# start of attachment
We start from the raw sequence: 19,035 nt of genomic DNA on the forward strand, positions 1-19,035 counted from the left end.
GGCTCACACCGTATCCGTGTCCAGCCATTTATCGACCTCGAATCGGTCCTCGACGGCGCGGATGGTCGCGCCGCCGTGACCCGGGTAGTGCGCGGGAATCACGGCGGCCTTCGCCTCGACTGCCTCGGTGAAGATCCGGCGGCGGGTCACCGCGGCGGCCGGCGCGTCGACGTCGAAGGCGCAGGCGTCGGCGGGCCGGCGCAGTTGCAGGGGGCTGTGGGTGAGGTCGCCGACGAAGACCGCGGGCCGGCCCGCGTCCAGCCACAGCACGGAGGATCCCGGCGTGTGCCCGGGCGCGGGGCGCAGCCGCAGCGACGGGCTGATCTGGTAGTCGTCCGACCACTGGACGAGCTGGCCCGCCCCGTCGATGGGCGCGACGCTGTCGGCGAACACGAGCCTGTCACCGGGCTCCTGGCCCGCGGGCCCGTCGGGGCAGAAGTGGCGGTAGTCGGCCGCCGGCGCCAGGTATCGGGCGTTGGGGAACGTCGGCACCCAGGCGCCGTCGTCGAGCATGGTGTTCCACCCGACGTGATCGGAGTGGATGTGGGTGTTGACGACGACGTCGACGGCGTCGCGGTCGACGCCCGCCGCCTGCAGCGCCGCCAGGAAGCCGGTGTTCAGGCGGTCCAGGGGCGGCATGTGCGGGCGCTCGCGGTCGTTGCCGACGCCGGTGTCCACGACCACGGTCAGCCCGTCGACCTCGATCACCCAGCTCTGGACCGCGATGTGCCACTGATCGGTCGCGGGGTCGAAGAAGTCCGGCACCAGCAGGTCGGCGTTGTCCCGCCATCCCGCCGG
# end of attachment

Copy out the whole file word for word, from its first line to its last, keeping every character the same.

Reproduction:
We start from the raw sequence: 19,035 nt of genomic DNA on the forward strand, positions 1-19,035 counted from the left end.
GGCTCACACCGTATCCGTGTCCAGCCATTTATCGACCTCGAATCGGTCCTCGACGGCGCGGATGGTCGCGCCGCCGTGACCCGGGTAGTGCGCGGGAATCACGGCGGCCTTCGCCTCGACTGCCTCGGTGAAGATCCGGCGGCGGGTCACCGCGGCGGCCGGCGCGTCGACGTCGAAGGCGCAGGCGTCGGCGGGCCGGCGCAGTTGCAGGGGGCTGTGGGTGAGGTCGCCGACGAAGACCGCGGGCCGGCCCGCGTCCAGCCACAGCACGGAGGATCCCGGCGTGTGCCCGGGCGCGGGGCGCAGCCGCAGCGACGGGCTGATCTGGTAGTCGTCCGACCACTGGACGAGCTGGCCCGCCCCGTCGATGGGCGCGACGCTGTCGGCGAACACGAGCCTGTCACCGGGCTCCTGGCCCGCGGGCCCGTCGGGGCAGAAGTGGCGGTAGTCGGCCGCCGGCGCCAGGTATCGGGCGTTGGGGAACGTCGGCACCCAGGCGCCGTCGTCGAGCATGGTGTTCCACCCGACGTGATCGGAGTGGATGTGGGTGTTGACGACGACGTCGACGGCGTCGCGGTCGACGCCCGCCGCCTGCAGCGCCGCCAGGAAGCCGGTGTTCAGGCGGTCCAGGGGCGGCATGTGCGGGCGCTCGCGGTCGTTGCCGACGCCGGTGTCCACGACCACGGTCAGCCCGTCGACCTCGATCACCCAGCTCTGGACCGCGATGTGCCACTGATCGGTCGCGGGGTCGAAGAAGTCCGGCACCAGCAGGTCGGCGTTGTCCCGCCATCCCGCCGG